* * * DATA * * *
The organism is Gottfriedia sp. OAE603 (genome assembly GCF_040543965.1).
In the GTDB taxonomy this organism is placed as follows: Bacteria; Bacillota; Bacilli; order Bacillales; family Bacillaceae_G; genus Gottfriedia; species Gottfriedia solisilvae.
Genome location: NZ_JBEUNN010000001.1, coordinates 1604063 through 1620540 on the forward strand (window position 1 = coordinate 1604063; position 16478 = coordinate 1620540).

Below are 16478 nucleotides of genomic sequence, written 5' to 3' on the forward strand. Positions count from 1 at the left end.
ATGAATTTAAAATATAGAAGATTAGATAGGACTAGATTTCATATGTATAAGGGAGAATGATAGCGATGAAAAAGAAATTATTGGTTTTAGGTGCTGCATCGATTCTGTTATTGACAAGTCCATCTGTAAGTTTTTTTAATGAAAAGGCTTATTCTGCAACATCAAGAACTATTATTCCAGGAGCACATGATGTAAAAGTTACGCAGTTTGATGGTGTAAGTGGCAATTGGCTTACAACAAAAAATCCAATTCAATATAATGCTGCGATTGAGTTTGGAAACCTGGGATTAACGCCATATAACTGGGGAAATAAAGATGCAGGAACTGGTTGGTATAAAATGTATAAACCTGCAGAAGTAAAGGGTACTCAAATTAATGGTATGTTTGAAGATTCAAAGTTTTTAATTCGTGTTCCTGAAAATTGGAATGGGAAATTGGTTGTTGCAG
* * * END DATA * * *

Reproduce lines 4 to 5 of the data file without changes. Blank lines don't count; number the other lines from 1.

Below are 16478 nucleotides of genomic sequence, written 5' to 3' on the forward strand. Positions count from 1 at the left end.
ATGAATTTAAAATATAGAAGATTAGATAGGACTAGATTTCATATGTATAAGGGAGAATGATAGCGATGAAAAAGAAATTATTGGTTTTAGGTGCTGCATCGATTCTGTTATTGACAAGTCCATCTGTAAGTTTTTTTAATGAAAAGGCTTATTCTGCAACATCAAGAACTATTATTCCAGGAGCACATGATGTAAAAGTTACGCAGTTTGATGGTGTAAGTGGCAATTGGCTTACAACAAAAAATCCAATTCAATATAATGCTGCGATTGAGTTTGGAAACCTGGGATTAACGCCATATAACTGGGGAAATAAAGATGCAGGAACTGGTTGGTATAAAATGTATAAACCTGCAGAAGTAAAGGGTACTCAAATTAATGGTATGTTTGAAGATTCAAAGTTTTTAATTCGTGTTCCTGAAAATTGGAATGGGAAATTGGTTGTTGCAG